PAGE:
Semicolons and disjunctive ands vs. propaganda, subterfuge, and fraud yesterday in Leesburg, GA, and evidentiary briefs will be received by the judge over the next 20 days.
After patiently listening to Spectra attorneys detail how a 1920s version of Georgia pipeline eminent domain law had a semicolon that they claimed separated “in the State of Georgia” from their pipeline, Judge Smith later remarked that the legislature passing a bill that removed the semicolon could be used to infer that they intended to remove the semicolon. Sabal Trail also tried to argue that the “and” in the same sentence was a disjunctive that similarly separated. The judge seemed more interested in the basic question: does Sabal Trail provide gas to customers within the State of Georgia?
The landowners’ attorney made it even more interesting, referring to Sabal Trail’s “propaganda” and getting the judge to entertain the possibility that Sabal Trail, at the behest of their “puppeteers” in Houston, had made the MGAG deal as a “subterfuge” to get around the “in the State of Georgia” legal requirement, which might even be called “fraud”.
Picture taken while court was not in session.
Sabal Trail attorney with briefcase, lead attorneys with the judge, landowners sitting on front row.
The legal discussion also ranged to a 2006 Georgia constitutional amendment that may give local elected bodies eminent domain oversight, and to other eminent domain sections of Georgia code. However, it kept returning to this one paragraph with “in the State of Georgia”, O.C.G.A. 22-3-88:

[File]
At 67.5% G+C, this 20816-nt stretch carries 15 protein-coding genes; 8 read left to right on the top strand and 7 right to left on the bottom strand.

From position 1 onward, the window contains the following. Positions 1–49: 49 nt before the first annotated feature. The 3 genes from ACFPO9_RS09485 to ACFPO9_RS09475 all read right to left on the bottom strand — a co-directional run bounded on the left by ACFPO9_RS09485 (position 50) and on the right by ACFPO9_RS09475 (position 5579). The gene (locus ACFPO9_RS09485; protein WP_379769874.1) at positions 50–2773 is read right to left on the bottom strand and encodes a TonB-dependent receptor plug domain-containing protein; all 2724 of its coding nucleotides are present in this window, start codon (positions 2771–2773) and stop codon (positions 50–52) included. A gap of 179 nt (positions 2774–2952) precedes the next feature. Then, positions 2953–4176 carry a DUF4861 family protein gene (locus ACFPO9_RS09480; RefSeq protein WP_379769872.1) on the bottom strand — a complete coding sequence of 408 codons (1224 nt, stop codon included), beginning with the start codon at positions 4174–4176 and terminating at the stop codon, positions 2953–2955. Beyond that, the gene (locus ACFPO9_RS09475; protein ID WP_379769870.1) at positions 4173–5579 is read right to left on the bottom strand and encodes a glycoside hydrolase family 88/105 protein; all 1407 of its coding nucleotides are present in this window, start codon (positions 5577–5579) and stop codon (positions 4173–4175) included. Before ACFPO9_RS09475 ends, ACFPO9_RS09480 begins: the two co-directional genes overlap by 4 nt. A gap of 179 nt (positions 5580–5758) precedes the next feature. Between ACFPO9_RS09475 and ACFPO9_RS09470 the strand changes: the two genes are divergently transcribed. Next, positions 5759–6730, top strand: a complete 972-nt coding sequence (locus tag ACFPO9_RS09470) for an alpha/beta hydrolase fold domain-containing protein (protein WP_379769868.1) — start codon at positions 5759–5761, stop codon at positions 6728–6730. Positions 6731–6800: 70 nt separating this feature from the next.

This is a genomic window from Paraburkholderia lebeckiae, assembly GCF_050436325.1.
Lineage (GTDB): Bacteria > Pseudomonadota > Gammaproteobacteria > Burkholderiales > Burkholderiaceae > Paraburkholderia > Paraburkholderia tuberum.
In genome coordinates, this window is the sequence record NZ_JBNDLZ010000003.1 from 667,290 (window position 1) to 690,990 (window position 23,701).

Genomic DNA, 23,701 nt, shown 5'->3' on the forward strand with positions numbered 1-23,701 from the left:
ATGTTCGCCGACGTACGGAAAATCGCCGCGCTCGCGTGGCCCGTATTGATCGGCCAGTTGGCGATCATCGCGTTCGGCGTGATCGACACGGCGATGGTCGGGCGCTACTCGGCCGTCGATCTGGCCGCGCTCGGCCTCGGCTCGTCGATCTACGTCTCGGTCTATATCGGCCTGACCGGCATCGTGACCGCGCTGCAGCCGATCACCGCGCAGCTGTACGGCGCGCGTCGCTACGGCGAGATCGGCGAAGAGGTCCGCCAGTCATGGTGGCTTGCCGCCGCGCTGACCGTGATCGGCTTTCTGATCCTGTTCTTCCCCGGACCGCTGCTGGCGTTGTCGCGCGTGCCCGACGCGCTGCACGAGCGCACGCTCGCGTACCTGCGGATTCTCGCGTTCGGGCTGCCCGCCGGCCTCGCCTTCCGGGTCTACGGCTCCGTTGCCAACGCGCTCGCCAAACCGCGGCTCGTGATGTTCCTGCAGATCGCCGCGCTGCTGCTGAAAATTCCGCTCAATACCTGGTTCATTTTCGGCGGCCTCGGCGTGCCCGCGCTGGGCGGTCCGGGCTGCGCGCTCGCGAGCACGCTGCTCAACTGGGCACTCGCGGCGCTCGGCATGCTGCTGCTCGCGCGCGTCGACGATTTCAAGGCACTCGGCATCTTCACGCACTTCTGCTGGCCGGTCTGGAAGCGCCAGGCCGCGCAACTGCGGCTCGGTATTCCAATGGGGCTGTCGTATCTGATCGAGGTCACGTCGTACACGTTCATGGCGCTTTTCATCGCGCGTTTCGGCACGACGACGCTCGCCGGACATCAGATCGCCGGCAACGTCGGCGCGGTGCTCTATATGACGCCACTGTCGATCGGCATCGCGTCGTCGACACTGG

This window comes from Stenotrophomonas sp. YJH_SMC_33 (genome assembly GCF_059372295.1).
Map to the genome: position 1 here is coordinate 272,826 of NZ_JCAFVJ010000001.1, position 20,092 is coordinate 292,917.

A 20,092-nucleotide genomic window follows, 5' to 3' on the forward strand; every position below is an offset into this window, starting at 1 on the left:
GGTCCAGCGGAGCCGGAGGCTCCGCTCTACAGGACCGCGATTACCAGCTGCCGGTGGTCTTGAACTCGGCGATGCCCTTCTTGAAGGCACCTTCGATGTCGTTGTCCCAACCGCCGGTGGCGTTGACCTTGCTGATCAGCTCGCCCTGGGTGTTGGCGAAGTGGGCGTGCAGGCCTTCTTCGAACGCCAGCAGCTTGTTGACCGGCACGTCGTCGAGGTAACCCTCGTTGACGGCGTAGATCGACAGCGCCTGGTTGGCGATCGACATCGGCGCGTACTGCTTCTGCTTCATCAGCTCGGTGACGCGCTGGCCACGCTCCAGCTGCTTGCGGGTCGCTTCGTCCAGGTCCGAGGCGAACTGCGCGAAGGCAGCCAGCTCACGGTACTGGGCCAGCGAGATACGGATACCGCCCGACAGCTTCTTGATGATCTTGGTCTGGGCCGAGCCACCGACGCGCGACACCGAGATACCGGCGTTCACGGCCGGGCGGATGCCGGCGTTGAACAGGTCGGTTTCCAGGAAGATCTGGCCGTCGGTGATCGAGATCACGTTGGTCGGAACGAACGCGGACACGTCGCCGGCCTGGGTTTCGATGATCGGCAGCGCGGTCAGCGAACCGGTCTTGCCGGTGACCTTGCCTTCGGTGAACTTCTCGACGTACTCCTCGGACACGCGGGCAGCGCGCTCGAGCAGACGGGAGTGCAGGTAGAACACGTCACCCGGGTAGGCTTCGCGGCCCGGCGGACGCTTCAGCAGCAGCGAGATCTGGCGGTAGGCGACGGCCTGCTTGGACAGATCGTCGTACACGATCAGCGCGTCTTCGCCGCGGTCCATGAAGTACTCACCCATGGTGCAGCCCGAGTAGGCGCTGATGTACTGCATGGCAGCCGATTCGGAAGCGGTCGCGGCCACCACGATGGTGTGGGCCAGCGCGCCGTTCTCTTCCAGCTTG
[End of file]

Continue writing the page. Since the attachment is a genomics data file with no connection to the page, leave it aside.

Authority of persons constructing or operating gas pipelines or furnishing gas for heating, lighting, or power purposes to exercise power of eminent domain
The power of eminent domain may be exercised by persons who are or may be engaged in constructing or operating pipelines for the transportation or distribution of natural or artificial gas and by persons who are or may be engaged in furnishing natural or artificial gas for heating, lighting, or power purposes in the State of Georgia.
It became very clear what Sabal Trail would like the least: a jury trial. Second least: an evidentiary hearing.
The judge granted neither, but he did agree to 10 days for the landowners’ attorney to submit an evidentiary brief, followed by 10 days for Sabal Trail’s attorneys to do the same, after which the judge would decide. Other parties can submit amicus curiae briefs, as well.
Re: Case number 14CV208RS
Judge Rucker Smith
To: Cindy Clark
Civil Deputy Clerk
100 Leslie Highway
Leesburg, Georgia 31763
This is all according to my understanding from observing the hearing yesterday, and remember I am not a lawyer. However, my name did come up; see other post.
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